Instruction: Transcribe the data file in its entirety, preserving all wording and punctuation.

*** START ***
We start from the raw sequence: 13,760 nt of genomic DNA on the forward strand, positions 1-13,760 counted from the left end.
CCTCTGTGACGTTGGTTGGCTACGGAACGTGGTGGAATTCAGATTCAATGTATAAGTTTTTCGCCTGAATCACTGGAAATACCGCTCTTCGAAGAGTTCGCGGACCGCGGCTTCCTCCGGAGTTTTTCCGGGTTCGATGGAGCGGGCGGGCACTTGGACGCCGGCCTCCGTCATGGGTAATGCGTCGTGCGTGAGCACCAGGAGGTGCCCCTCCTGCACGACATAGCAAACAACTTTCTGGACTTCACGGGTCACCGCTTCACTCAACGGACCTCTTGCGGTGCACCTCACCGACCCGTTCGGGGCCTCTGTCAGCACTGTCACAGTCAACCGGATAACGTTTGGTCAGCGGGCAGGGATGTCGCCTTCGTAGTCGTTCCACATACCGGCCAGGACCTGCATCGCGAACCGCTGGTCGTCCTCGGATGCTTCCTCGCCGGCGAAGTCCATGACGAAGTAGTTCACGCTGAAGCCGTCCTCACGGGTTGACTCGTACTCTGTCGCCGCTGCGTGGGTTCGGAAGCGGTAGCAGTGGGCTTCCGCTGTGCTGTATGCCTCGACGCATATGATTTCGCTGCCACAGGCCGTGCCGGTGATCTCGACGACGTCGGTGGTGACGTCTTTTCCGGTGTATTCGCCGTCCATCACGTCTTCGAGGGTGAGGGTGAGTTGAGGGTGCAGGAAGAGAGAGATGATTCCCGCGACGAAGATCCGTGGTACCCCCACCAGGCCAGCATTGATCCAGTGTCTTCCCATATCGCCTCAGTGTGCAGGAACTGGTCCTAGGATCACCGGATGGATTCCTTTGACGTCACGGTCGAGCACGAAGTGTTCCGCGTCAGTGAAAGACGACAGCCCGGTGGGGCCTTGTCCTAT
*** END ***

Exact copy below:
We start from the raw sequence: 13,760 nt of genomic DNA on the forward strand, positions 1-13,760 counted from the left end.
CCTCTGTGACGTTGGTTGGCTACGGAACGTGGTGGAATTCAGATTCAATGTATAAGTTTTTCGCCTGAATCACTGGAAATACCGCTCTTCGAAGAGTTCGCGGACCGCGGCTTCCTCCGGAGTTTTTCCGGGTTCGATGGAGCGGGCGGGCACTTGGACGCCGGCCTCCGTCATGGGTAATGCGTCGTGCGTGAGCACCAGGAGGTGCCCCTCCTGCACGACATAGCAAACAACTTTCTGGACTTCACGGGTCACCGCTTCACTCAACGGACCTCTTGCGGTGCACCTCACCGACCCGTTCGGGGCCTCTGTCAGCACTGTCACAGTCAACCGGATAACGTTTGGTCAGCGGGCAGGGATGTCGCCTTCGTAGTCGTTCCACATACCGGCCAGGACCTGCATCGCGAACCGCTGGTCGTCCTCGGATGCTTCCTCGCCGGCGAAGTCCATGACGAAGTAGTTCACGCTGAAGCCGTCCTCACGGGTTGACTCGTACTCTGTCGCCGCTGCGTGGGTTCGGAAGCGGTAGCAGTGGGCTTCCGCTGTGCTGTATGCCTCGACGCATATGATTTCGCTGCCACAGGCCGTGCCGGTGATCTCGACGACGTCGGTGGTGACGTCTTTTCCGGTGTATTCGCCGTCCATCACGTCTTCGAGGGTGAGGGTGAGTTGAGGGTGCAGGAAGAGAGAGATGATTCCCGCGACGAAGATCCGTGGTACCCCCACCAGGCCAGCATTGATCCAGTGTCTTCCCATATCGCCTCAGTGTGCAGGAACTGGTCCTAGGATCACCGGATGGATTCCTTTGACGTCACGGTCGAGCACGAAGTGTTCCGCGTCAGTGAAAGACGACAGCCCGGTGGGGCCTTGTCCTAT